Physicist at the Mall by Janet Holmes
Robert Dana-Anhinga Prize for Poetry (1993)
I was surprised by the talk of this traveler in the age of sometimes miracles. These poems are an intimate reading of the spinning globe in a taut and compelling language. Space shifts. I remember again how necessary poetry is in this landscape of a different age. The mall after all is an equation of love and sacrifice. We need Janet Holmes' vision, her brilliant tongue. -- Joy Harjo
If, like snakes or reptiles, we grew with years,
then imagine the huge elderly, slowed
with age and bulk, frequenting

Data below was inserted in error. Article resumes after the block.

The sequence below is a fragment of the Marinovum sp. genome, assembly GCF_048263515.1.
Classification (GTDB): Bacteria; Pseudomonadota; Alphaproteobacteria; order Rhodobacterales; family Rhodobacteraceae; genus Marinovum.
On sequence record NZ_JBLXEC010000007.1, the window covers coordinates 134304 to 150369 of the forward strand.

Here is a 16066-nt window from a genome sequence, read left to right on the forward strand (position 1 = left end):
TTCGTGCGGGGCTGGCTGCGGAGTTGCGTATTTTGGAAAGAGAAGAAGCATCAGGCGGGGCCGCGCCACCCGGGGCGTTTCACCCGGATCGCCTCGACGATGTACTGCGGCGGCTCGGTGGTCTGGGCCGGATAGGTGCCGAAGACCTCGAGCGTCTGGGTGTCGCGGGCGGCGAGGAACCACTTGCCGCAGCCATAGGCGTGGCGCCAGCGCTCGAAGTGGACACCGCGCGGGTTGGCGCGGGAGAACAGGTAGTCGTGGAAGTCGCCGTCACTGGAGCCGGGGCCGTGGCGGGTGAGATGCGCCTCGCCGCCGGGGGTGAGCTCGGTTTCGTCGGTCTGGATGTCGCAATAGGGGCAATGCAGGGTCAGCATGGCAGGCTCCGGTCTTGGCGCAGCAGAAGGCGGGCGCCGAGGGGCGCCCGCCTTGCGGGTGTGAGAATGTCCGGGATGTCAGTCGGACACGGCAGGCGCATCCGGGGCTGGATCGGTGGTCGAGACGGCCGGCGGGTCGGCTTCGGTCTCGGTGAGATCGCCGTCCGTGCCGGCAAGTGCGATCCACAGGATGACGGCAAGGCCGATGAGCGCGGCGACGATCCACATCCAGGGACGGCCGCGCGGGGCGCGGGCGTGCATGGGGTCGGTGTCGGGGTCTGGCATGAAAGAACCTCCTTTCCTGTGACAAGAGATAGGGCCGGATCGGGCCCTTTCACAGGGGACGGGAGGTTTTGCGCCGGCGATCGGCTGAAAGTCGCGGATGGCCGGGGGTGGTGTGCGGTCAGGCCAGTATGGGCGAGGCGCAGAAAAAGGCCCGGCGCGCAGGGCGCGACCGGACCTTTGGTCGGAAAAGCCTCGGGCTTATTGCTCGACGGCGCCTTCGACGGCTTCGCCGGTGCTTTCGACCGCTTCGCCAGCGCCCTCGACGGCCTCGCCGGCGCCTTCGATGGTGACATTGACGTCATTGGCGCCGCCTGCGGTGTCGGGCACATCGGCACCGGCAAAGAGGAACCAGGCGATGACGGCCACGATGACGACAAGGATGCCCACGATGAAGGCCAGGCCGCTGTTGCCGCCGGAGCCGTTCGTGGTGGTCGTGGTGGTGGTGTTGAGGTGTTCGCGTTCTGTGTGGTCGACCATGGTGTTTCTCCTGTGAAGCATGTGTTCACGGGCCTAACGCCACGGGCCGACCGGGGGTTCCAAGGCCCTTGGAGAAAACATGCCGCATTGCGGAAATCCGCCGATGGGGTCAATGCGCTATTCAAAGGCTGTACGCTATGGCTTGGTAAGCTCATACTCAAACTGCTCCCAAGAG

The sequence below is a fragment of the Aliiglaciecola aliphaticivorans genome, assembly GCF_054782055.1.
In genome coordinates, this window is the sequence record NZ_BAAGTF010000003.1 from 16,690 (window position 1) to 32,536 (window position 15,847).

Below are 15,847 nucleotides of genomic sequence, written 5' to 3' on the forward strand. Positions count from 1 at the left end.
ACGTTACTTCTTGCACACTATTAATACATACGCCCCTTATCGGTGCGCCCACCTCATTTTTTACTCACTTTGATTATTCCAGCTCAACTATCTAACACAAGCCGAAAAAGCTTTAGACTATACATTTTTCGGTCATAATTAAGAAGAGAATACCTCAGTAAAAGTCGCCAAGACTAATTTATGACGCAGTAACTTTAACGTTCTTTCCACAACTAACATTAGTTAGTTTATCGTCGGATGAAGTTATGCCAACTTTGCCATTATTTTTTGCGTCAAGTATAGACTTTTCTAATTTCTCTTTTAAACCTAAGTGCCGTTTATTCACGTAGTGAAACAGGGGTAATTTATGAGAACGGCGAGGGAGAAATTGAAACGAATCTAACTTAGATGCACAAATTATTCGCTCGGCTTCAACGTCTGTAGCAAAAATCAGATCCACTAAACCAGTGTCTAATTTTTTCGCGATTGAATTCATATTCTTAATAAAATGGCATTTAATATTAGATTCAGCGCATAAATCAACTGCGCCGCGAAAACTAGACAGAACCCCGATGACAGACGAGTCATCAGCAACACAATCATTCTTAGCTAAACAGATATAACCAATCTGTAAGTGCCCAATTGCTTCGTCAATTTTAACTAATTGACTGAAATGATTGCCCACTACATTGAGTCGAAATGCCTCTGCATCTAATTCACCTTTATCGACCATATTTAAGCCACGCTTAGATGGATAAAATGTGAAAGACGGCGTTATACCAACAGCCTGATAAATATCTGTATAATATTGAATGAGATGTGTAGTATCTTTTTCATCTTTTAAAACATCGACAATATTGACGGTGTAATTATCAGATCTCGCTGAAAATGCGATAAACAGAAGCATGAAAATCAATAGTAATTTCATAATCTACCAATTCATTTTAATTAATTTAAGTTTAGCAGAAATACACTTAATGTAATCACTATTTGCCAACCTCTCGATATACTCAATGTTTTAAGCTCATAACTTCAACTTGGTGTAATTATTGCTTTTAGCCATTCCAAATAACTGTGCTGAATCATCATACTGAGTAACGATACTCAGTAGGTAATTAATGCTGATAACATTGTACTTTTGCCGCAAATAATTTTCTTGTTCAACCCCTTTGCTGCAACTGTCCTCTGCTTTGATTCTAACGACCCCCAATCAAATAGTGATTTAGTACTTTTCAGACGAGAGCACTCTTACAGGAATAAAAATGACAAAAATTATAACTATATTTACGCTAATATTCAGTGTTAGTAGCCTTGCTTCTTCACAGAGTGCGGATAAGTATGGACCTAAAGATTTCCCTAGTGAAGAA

delicatessens, libraries; crowding
laundromats; taking whole booths to themselves
in family restaurants. The ample bodies
of the long-married, ambling their constitutionals.
The memories, all of smaller times.
Regardless of our wisdom or kindness, faith
or virtue, regardless of our capacity
for loneliness or independence, we would each grow
larger and more splendid,
and, lying down, would dream again and again
of childhood-the narrow long road back
to the vanishing point-each new dream
permitting another to be forgotten.